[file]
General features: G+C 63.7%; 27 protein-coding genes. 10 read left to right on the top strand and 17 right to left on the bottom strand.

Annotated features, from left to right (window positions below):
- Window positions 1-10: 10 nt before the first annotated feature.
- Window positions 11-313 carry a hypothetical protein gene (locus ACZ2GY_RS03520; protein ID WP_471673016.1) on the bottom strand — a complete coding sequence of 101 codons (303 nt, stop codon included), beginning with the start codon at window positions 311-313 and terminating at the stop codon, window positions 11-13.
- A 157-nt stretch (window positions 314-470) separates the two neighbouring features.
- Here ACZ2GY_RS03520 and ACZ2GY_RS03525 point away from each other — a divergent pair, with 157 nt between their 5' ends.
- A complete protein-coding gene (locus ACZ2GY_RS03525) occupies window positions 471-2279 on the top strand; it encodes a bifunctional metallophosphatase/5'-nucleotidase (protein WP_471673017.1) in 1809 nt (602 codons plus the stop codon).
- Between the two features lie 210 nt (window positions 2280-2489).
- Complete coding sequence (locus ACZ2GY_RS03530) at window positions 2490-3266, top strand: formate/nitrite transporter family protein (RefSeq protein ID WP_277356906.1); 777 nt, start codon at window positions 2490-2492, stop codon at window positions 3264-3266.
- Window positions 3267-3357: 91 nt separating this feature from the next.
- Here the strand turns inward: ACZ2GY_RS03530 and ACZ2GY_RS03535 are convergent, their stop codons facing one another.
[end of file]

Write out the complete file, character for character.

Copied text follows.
General features: G+C 63.7%; 27 protein-coding genes. 10 read left to right on the top strand and 17 right to left on the bottom strand.

Annotated features, from left to right (window positions below):
- Window positions 1-10: 10 nt before the first annotated feature.
- Window positions 11-313 carry a hypothetical protein gene (locus ACZ2GY_RS03520; protein ID WP_471673016.1) on the bottom strand — a complete coding sequence of 101 codons (303 nt, stop codon included), beginning with the start codon at window positions 311-313 and terminating at the stop codon, window positions 11-13.
- A 157-nt stretch (window positions 314-470) separates the two neighbouring features.
- Here ACZ2GY_RS03520 and ACZ2GY_RS03525 point away from each other — a divergent pair, with 157 nt between their 5' ends.
- A complete protein-coding gene (locus ACZ2GY_RS03525) occupies window positions 471-2279 on the top strand; it encodes a bifunctional metallophosphatase/5'-nucleotidase (protein WP_471673017.1) in 1809 nt (602 codons plus the stop codon).
- Between the two features lie 210 nt (window positions 2280-2489).
- Complete coding sequence (locus ACZ2GY_RS03530) at window positions 2490-3266, top strand: formate/nitrite transporter family protein (RefSeq protein ID WP_277356906.1); 777 nt, start codon at window positions 2490-2492, stop codon at window positions 3264-3266.
- Window positions 3267-3357: 91 nt separating this feature from the next.
- Here the strand turns inward: ACZ2GY_RS03530 and ACZ2GY_RS03535 are convergent, their stop codons facing one another.